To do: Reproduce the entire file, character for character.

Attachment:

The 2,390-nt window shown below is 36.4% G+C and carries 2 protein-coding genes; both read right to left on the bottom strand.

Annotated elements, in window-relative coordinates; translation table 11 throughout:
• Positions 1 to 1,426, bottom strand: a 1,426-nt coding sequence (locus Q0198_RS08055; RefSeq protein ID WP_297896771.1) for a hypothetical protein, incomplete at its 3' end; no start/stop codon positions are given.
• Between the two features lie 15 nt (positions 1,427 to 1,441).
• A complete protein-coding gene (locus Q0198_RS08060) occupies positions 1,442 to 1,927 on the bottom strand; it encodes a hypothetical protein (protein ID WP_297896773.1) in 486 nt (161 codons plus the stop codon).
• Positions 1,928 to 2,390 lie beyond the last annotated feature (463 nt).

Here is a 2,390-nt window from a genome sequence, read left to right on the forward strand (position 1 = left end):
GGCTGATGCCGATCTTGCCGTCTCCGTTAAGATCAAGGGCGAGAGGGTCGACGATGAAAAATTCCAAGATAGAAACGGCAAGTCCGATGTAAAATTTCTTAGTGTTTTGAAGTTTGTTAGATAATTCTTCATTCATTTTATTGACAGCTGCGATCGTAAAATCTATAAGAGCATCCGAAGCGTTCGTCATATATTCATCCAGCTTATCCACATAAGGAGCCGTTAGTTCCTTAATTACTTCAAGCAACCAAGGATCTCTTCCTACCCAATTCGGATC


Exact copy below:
The 2,390-nt window shown below is 36.4% G+C and carries 2 protein-coding genes; both read right to left on the bottom strand.

Annotated elements, in window-relative coordinates; translation table 11 throughout:
• Positions 1 to 1,426, bottom strand: a 1,426-nt coding sequence (locus Q0198_RS08055; RefSeq protein ID WP_297896771.1) for a hypothetical protein, incomplete at its 3' end; no start/stop codon positions are given.
• Between the two features lie 15 nt (positions 1,427 to 1,441).
• A complete protein-coding gene (locus Q0198_RS08060) occupies positions 1,442 to 1,927 on the bottom strand; it encodes a hypothetical protein (protein ID WP_297896773.1) in 486 nt (161 codons plus the stop codon).
• Positions 1,928 to 2,390 lie beyond the last annotated feature (463 nt).

Here is a 2,390-nt window from a genome sequence, read left to right on the forward strand (position 1 = left end):
GGCTGATGCCGATCTTGCCGTCTCCGTTAAGATCAAGGGCGAGAGGGTCGACGATGAAAAATTCCAAGATAGAAACGGCAAGTCCGATGTAAAATTTCTTAGTGTTTTGAAGTTTGTTAGATAATTCTTCATTCATTTTATTGACAGCTGCGATCGTAAAATCTATAAGAGCATCCGAAGCGTTCGTCATATATTCATCCAGCTTATCCACATAAGGAGCCGTTAGTTCCTTAATTACTTCAAGCAACCAAGGATCTCTTCCTACCCAATTCGGATC